The dragons have been awakened and more than 145 teams are readying themselves to take to Meadow Lake in Flushing Meadows Corona Park for the 19th annual Hong Kong Dragon Boat Festival.
Every year, the festival draws thousands of onlookers and hundreds of participants to the park for two days of boat racing and a bevy of family activities in the summer sun.This year’s event will be held on Aug. 8 and Aug. 9 from 9 a.m. to 5 p.m. rain or shine and will feature more than 1,500 participants coming from all across the United States.
There are four major racing titles up for grabs at this year’s races: the U.S. Dragon Boat Open Championship, the Hong Kong Cup, the Municipal Cup and the Corporate Invitational.
The U.S. Dragon Boat Open Challenge, taking place Sunday, is the main event and more than $15,000 in cash and prizes will be up for grabs.
Dragon boat racing is a traditional style of Chinese racing using colorful, custom-made teak boats. The long, narrow boats are made by a small coterie of craftsmen in Hong Kong, weighing one ton each, colorfully painted with a dragon head at the front and dragon tail at the rearThe boats are piloted by up to 20 crewmen, including 18 paddlers, a drummer and steerperson.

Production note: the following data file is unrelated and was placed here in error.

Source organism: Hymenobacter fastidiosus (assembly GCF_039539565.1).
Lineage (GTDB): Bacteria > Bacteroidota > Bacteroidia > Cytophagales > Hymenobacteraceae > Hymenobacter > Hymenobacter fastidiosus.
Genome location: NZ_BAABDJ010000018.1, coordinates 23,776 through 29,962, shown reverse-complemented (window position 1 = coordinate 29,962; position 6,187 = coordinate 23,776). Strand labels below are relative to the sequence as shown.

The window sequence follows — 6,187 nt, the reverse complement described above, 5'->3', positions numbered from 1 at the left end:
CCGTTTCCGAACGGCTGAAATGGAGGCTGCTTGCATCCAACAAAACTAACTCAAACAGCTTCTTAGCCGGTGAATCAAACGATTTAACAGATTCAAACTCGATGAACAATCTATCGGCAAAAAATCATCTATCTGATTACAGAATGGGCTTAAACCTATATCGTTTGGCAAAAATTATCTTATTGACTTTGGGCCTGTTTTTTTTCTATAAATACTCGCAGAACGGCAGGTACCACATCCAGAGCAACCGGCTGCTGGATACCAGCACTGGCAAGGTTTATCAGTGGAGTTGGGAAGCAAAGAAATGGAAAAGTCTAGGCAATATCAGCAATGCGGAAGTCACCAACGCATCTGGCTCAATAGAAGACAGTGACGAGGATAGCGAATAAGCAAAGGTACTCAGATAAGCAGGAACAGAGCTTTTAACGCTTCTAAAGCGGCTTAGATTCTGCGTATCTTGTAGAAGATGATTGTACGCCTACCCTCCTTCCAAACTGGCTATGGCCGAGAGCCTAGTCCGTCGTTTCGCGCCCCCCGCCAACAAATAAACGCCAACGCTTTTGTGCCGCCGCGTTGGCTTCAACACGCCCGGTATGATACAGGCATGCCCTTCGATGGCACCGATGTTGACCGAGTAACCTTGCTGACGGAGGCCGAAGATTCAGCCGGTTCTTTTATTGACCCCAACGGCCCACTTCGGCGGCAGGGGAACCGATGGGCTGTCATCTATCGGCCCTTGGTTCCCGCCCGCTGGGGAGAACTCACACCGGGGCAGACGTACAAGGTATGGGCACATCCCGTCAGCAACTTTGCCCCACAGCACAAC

The festival is the modern-day celebration of one of the oldest holidays in China, dating back more than 2,000 years. It commemorates the death of Qu Yuan, a poet and Chu kingdom minister. Legend says Qu Yuan was disgraced by a corrupt prince and committed suicide in the Mi Lo River after he was banished from his land. Fishermen loyal to the minister tried to save him, but could not find his body. As a memorial, villagers would throw rice into the river to “feed” Yuan and race specially designed boats with dragon heads on the front to honor his death.
The Hong Kong Dragon Boat Festival is more than just racing, however. Dozens of family activities and events will supplement the races, including the ever-popular dumpling eating contest, Chinese cultural dancing and music, and food from local eateries.
Morgan Jones, marketing coordinator of the Flushing YMCA, said dozens of staffers from the Northern Boulevard institution will be on hand doing demonstrations of some of their most popular classes, such as karate, Zoomba cardio-kickboxing and breakdancing.
“We want to be able to be a part of an event that reflects what our community is all about,” Jones said. “I also know there’s a huge immigrant community here and a lot of them don’t know we’re here. This is a way of showcasing what we’re all about.”
For more information and directions, visit www.hkdbf-ny.org.
Reach reporter Stephen Stirling by e-mail at sstirling@
©2009 Community News Group
By submitting this comment, you agree to the following terms: